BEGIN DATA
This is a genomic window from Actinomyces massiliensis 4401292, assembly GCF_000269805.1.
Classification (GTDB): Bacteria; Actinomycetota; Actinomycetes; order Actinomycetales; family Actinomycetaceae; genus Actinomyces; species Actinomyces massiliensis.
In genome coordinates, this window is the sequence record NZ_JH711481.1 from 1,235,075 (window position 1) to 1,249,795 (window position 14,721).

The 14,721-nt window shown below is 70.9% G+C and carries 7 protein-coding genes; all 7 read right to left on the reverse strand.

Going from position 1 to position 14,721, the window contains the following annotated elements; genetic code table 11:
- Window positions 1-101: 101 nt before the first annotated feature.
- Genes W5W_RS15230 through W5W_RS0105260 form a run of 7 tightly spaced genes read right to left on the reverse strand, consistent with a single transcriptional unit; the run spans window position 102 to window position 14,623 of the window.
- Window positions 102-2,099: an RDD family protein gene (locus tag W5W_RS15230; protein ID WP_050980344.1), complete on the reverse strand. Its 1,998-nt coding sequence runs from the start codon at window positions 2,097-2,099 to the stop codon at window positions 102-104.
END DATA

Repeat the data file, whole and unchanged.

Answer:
This is a genomic window from Actinomyces massiliensis 4401292, assembly GCF_000269805.1.
Classification (GTDB): Bacteria; Actinomycetota; Actinomycetes; order Actinomycetales; family Actinomycetaceae; genus Actinomyces; species Actinomyces massiliensis.
In genome coordinates, this window is the sequence record NZ_JH711481.1 from 1,235,075 (window position 1) to 1,249,795 (window position 14,721).

The 14,721-nt window shown below is 70.9% G+C and carries 7 protein-coding genes; all 7 read right to left on the reverse strand.

Going from position 1 to position 14,721, the window contains the following annotated elements; genetic code table 11:
- Window positions 1-101: 101 nt before the first annotated feature.
- Genes W5W_RS15230 through W5W_RS0105260 form a run of 7 tightly spaced genes read right to left on the reverse strand, consistent with a single transcriptional unit; the run spans window position 102 to window position 14,623 of the window.
- Window positions 102-2,099: an RDD family protein gene (locus tag W5W_RS15230; protein ID WP_050980344.1), complete on the reverse strand. Its 1,998-nt coding sequence runs from the start codon at window positions 2,097-2,099 to the stop codon at window positions 102-104.